NEWPORT BEACH — An Anaheim man involved in a fatal collision with a bicyclist has a history of being ticketed for driving without a license and was previously deported by immigration authorities, police said Friday.
Jose Luis Huerta Mundo, 38, was being held in Orange County Jail without bail after Immigration and Customs Enforcement officials ordered that he be held for possible deportation proceedings.
Court records show that in 1999, Mundo was convicted of driving with a suspended license and not having proof of insurance. In 2002, he was convicted of not having his license on him and a year later, for not having his vehicle registered. He was convicted two more times of driving without a license, in 2005 and 2006.
Mundo, a landscaper, was detained by Newport Beach police Thursday morning his truck collided with bicyclist Michael Nine, 43, of Santa Ana. Mundo was driving a white Chevrolet stake bed truck that collided with Nine, who was riding his bicycle near Spyglass Hill Road and Harbor Ridge Drive. Nine died from his injuries, and police are investigating what happened.
Federal authorities would not say if and when Mundo was previously deported, but a record of a past deportation showed up when officers verified his identity at the police station, said Sgt. Evan Sailor.
The area is frequented in the morning by cyclists who coast down the swerving, downhill street.
This was the third fatal bicycle-vehicle collision here in less than a year.
Darryl Benefiel, a 43-year-old bicyclist from Newport Beach, was killed July 23 in Newport Coast. Donald Murphy, 49, of Irvine, died from injuries Dec. 9 when he was rear-ended on Jamboree Road.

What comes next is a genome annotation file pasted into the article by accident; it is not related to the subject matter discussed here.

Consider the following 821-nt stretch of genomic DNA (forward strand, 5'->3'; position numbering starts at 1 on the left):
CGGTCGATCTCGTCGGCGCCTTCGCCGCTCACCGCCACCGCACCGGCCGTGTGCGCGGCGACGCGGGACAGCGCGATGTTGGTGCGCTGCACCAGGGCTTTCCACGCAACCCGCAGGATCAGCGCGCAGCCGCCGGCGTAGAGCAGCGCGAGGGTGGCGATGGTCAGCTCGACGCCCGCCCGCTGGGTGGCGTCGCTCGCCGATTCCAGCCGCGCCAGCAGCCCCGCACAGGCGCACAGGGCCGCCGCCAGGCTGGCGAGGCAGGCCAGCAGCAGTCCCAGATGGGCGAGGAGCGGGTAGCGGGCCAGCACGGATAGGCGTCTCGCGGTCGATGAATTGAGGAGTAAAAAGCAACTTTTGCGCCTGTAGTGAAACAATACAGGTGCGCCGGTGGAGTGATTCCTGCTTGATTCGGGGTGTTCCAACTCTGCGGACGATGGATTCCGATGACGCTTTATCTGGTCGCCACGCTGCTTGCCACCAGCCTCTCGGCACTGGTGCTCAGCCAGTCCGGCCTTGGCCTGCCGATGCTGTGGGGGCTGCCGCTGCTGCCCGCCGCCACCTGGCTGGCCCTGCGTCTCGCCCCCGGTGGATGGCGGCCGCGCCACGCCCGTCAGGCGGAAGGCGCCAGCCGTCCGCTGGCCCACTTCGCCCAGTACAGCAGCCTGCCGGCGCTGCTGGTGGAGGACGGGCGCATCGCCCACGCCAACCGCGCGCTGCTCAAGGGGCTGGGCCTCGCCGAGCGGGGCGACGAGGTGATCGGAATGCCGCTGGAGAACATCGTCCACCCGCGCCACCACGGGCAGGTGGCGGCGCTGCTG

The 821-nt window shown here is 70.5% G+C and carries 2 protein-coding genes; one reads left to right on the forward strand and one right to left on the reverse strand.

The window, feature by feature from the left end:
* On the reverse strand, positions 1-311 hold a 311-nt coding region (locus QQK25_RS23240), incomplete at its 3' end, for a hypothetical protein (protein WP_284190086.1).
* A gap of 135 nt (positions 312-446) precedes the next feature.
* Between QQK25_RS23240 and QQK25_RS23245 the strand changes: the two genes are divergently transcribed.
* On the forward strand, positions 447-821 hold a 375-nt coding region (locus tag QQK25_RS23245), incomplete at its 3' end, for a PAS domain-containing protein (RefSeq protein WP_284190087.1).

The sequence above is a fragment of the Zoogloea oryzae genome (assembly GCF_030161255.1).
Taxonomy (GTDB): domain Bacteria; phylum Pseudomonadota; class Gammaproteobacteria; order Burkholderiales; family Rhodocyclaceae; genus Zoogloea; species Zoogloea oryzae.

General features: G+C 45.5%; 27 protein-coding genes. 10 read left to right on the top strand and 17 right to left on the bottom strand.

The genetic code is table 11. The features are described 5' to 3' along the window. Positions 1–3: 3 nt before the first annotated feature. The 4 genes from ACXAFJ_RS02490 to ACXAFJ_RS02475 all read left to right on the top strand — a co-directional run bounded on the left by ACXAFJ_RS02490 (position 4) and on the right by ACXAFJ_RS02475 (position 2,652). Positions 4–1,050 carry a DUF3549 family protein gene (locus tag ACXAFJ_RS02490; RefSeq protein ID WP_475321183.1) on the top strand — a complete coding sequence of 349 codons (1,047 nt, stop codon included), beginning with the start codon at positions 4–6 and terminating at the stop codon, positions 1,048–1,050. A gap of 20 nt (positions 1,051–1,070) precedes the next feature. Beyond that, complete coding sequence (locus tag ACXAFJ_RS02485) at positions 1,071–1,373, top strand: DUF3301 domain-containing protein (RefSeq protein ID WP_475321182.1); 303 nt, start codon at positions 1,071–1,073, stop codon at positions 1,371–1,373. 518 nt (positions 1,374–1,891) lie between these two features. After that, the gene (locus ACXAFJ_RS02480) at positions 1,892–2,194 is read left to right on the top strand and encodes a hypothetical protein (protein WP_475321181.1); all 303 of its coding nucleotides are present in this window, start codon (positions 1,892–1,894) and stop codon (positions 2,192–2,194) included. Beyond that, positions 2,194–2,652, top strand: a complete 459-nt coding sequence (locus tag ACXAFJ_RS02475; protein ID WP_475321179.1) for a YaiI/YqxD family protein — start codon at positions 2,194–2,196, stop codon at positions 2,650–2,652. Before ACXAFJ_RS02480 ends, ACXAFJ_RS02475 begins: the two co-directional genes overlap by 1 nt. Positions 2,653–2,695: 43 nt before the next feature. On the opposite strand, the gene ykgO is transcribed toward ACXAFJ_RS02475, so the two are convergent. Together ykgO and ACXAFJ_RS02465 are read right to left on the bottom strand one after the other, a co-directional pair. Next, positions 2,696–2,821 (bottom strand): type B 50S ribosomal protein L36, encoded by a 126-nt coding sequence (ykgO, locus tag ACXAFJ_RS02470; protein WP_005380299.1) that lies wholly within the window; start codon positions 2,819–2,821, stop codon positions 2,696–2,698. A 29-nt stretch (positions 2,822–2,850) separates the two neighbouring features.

After Benefiel's death, the city created a task force to study bicycle safety in Newport Beach. The task force came back to the council in May with a list of recommendations to improve bicyclist safety and drivers' awareness of bike riders in the city.
Group members consider Thursday's crash a wake-up call to the city to do something about bicyclists and drivers, especially in popular biking areas like Corona del Mar and the Balboa Peninsula.
"I'm not sure anything we discussed in the task force would've prevented this," said group member Daniel Murphy. "Anytime a bike and a car tangle, unfortunately the car is going to be the victor. I do think what it does is bring back into focus how important bike safety is. Hopefully it'll jump start discussions."
Task force member Tony Petros agreed.
"Each situation has to be evaluated on its own merits," Petros said. "Right now we don't know whose fault it is. We don't even know if there's fault to be assigned."
He said the city could add street signs warning drivers about bicyclists, or add bike lanes among other things. But the city can only do so much, Petros said.
"We can plan and design but no amount of planning and design can mitigate the individual," he said. "Unfortunately, good planning and design can always be trumped by the individual, be it the cyclist or the motorist."